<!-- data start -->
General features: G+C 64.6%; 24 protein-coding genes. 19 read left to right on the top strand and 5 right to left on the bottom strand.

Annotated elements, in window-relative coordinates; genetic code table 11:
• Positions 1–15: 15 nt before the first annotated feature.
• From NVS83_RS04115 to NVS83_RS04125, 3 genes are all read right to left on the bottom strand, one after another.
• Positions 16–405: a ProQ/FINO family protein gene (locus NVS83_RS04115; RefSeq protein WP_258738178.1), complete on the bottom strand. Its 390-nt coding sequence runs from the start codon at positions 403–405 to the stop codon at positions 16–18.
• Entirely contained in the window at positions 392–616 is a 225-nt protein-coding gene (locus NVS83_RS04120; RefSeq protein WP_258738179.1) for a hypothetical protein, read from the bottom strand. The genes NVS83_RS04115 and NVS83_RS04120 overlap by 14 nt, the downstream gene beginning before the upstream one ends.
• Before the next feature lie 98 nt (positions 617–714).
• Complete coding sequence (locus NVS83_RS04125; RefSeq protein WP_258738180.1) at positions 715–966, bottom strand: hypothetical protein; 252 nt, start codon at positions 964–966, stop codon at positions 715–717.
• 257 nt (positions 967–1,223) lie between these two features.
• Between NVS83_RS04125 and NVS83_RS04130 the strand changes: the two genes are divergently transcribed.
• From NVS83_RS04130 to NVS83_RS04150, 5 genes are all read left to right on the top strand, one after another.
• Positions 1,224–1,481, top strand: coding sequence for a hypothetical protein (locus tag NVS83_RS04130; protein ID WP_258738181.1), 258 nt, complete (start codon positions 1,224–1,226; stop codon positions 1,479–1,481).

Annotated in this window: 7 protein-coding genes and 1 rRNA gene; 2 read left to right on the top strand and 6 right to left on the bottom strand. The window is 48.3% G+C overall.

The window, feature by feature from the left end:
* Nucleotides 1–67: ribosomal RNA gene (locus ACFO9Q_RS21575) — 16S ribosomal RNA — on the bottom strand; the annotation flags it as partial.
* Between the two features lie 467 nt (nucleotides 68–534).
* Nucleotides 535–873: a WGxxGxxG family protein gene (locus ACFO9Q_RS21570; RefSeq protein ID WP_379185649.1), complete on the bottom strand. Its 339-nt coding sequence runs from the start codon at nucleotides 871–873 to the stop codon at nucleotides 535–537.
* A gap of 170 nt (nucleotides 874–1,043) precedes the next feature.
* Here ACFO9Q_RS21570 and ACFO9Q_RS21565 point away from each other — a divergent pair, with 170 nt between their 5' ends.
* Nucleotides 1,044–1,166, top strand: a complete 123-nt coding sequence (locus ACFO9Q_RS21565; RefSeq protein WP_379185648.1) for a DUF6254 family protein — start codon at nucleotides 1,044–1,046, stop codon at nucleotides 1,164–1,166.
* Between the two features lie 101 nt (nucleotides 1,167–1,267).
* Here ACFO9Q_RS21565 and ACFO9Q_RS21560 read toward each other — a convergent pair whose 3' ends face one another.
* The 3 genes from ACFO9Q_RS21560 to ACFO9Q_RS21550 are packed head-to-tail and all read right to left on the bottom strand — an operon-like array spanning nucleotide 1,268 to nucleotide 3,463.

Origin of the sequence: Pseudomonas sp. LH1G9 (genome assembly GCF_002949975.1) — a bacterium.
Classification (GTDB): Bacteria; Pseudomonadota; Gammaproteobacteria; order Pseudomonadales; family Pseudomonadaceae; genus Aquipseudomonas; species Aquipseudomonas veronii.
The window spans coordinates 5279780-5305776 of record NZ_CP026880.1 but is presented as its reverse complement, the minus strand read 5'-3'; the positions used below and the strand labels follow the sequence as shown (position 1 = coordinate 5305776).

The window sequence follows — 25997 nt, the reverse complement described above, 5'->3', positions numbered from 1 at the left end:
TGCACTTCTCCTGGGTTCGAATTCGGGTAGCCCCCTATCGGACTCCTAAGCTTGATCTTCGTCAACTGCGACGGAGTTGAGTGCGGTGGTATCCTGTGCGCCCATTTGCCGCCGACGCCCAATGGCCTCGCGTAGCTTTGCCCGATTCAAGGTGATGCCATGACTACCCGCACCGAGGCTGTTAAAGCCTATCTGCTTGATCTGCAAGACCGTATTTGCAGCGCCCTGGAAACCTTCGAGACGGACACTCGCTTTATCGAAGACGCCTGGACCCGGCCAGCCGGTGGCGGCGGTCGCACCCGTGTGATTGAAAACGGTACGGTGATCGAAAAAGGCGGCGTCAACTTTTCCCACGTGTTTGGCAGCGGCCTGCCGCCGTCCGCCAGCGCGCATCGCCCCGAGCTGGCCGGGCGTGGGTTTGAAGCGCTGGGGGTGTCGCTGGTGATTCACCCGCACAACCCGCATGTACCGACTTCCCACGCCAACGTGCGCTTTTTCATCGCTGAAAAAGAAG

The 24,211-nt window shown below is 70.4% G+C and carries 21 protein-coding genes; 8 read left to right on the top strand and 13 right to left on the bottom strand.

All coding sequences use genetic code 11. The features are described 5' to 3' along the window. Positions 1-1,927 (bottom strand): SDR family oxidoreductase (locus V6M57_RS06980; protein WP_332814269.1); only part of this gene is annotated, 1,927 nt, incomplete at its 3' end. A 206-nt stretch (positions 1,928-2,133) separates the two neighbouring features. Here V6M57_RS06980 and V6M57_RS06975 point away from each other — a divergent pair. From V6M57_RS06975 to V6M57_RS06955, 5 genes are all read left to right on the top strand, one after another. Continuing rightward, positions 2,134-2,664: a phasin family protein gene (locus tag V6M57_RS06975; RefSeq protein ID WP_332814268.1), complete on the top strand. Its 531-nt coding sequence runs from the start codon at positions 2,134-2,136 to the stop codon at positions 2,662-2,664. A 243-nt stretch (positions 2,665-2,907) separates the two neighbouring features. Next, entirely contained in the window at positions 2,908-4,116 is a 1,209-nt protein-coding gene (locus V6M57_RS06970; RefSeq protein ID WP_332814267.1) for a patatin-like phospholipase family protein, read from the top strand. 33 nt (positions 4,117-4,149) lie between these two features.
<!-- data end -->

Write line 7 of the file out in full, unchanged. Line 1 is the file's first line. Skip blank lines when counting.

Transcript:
• Before the next feature lie 98 nt (positions 617–714).